On a trip to France in early October, I began to notice the war memorials, particularly those for World War I. Every village and town throughout the country has one, many with the names of those who gave their lives etched on them. I saw them in the countryside, in small parks, and on city streets.
I noticed them particularly because of letters my grandfather, Stuart Wilson, wrote. My grandfather, a Canadian by birth and the child of Irish/Scottish immigrants, volunteered for the Canadian Expeditionary Forces in May 1915. By August, he was in the trenches of Ypres, Belgium, in a machine gun battalion. And in the summer and fall of 1916, he was again in Belgium and in France in the Somme.
He was hospitalized several times, with undisclosed injuries, and by 1917 he was stationed at a camp in Seaford, England, where he remained until after the end of the war, that is, after the Armistice, the agreement struck between the warring parties to cease hostilities on November 11, 1918.
I know all of this because he wrote dozens of letters and postcards home to his wife and two daughters, children who were two and four years old when he went overseas. Luckily, my grandmother saved them all. I did not visit the places where he fought (except online), but for me, I don’t think visiting the old battlefields would have brought his experiences of the war as vividly to life as have the dozens of postcards and letters he wrote home.
My wife, Isabel, and I stayed overnight in one town, Chateaubriant, on the way to Azay le Rideau in the Loire Valley. Our hotel was situated on as street named rue du 11 novembre, a telling memorial in itself, since it was the 11th hour, of the 11th day, of the 11th month of 1918 that the war was declared to come to an end.
What struck me, and what must strike every visitor to France — apart from visits to the chateaux of the Loire Valley and the museums of Paris — was the absolute carnage that occurred during this Great War, which was thought, wrongly, the war to end all wars. We can compare the magnitude of this carnage to our own Civil War and Revolutionary War and get a sense of the loss of lives. With a difference: It was an alliance of many nations against Germany, as the flags on the embroidered postcard my grandfather sent home attest.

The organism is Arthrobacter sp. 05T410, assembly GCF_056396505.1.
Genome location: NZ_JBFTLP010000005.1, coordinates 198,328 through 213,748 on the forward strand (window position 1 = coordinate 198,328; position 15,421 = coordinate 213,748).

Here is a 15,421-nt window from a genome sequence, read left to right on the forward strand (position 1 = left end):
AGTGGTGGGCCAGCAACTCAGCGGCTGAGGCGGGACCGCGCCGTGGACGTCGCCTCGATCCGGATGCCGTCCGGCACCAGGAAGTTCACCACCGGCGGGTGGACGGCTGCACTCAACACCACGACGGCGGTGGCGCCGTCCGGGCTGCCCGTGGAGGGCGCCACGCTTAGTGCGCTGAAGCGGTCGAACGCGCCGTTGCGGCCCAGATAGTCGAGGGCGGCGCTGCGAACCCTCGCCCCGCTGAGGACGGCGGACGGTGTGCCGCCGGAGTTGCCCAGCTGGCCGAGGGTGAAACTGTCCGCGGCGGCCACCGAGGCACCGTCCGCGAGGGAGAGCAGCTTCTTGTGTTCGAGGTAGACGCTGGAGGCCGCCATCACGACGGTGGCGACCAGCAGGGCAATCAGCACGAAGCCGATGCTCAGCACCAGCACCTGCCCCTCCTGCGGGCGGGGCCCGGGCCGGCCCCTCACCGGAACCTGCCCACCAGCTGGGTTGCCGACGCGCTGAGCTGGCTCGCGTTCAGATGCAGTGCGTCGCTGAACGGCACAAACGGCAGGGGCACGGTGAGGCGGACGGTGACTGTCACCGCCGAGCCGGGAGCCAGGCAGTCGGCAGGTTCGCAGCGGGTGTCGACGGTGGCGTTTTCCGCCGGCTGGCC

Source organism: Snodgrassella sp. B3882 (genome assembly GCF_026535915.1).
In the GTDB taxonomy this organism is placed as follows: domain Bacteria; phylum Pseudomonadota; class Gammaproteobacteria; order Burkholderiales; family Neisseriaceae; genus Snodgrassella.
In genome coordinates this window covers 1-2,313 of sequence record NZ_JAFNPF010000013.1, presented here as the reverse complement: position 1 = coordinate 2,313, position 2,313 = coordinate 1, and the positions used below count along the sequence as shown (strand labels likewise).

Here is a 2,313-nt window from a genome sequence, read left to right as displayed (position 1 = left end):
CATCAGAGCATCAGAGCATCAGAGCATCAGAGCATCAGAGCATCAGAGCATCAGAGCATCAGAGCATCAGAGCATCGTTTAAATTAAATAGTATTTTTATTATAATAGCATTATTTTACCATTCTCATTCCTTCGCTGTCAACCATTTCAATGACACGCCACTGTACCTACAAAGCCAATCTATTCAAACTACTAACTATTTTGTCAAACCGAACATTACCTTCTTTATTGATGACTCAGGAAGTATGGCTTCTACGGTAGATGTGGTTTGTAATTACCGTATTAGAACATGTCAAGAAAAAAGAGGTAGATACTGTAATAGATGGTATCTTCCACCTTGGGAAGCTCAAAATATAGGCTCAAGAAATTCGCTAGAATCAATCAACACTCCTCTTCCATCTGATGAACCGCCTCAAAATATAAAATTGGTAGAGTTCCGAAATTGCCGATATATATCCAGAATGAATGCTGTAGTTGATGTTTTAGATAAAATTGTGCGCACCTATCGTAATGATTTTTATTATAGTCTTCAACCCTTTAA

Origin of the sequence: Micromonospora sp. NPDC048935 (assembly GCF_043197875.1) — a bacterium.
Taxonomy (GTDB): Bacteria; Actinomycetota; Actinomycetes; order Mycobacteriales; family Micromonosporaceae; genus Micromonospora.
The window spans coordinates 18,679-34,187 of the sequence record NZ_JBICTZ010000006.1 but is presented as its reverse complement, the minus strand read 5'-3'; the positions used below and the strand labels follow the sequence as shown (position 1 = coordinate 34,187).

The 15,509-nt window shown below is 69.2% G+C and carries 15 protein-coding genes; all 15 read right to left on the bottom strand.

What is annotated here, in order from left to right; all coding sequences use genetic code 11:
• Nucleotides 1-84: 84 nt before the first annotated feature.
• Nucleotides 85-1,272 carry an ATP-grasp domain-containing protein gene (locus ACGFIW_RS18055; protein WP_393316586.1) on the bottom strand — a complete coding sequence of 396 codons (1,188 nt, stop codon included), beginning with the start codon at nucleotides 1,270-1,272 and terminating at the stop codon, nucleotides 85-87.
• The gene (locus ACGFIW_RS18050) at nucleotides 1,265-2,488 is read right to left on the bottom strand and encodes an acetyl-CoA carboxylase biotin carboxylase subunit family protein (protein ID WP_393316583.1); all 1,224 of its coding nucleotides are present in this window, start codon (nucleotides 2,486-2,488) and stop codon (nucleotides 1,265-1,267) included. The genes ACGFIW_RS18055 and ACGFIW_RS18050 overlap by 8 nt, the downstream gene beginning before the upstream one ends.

My grandfather was a soldier in a machine gun regiment. Toward the end of the war, he was promoted from private to corporal. In one of his cards to his daughters in late 1918, he said, modestly, “this may not mean much to you, but I’m a Corporal now.”
He wrote in great detail of his experiences. One letter in particular recounts his harrowing experience in the battle over Mount Sorrel near Ypres on June 2, 1916. That was a 10-page letter home, dated June 6-8, when he was out of harm’s way, after the remnants of his decimated regiment were ordered finally to retreat. I include a section below to give a sense of the look of the letter, the stationery he used, in this case, with the YMCA imprint, and his handwriting in pencil.
He wrote: “All our officers were gone, and communication cut off. Capt. Niven was wounded, and lying on the firing platform with cocked revolver; told us we had to stay to the last man.” The image of Captain Niven, described in the letter, lying wounded with a cocked revolver, ordering his men to stay to the last man, is terrifying. At the battle of Mount Sorrel, Canadian troops suffered 8,430 casualties. Visitors today can pay homage at the Hill 62 (Mount Sorrel) Canadian Memorial, near Ypres. My grandfather was one of the few lucky ones to get out alive.
A few pages on he wrote about their successful retreat: “Every body is singing in this hut. Nearly every fellow in the firing got deaf, we had to yell to make them hear. I would give anything for a bath and a change, but will have to wait a few days now.”
It is perhaps hard to imagine what it is like to go without a bath and a change of clothes for weeks on end. Singing was no doubt a way of expressing their collective relief from being out of harm’s way. The Canadians were known to bring their pipes into the fields of battle.
Now well removed from the firing lines, he continued: “we are away back at a farm now. Marched for six hours on the cobblestone roads. I had a good bed last night. Lots of clean straw and three blankets, the best bed I have had in nearly three months. This country is very pretty; everything is so green. It is all groves of tall trees.“
The terror of the battle and the fear that the end was near gave way to the sheer joy at being away from the fighting, away from the sounds of shelling and artillery and his fallen comrades. A few days later, on June 8, he expresses his thanks for small comforts of the farm, a bed and blankets.
Later that summer, he went on to the Somme where even greater loss of life occurred. It is hard to imagine, especially for someone who did not serve in combat, the day-to-day hardship the ordinary soldier suffers, but a sense of humor must have helped him, as this photo he sent home suggests.
It seems fitting now for me, and for us, to remember not only our grandfathers and great-grandfathers and -mothers, but also all of the soldiers who served in past wars on this the 100th anniversary of the Armistice, and to say: “I am thinking of you.”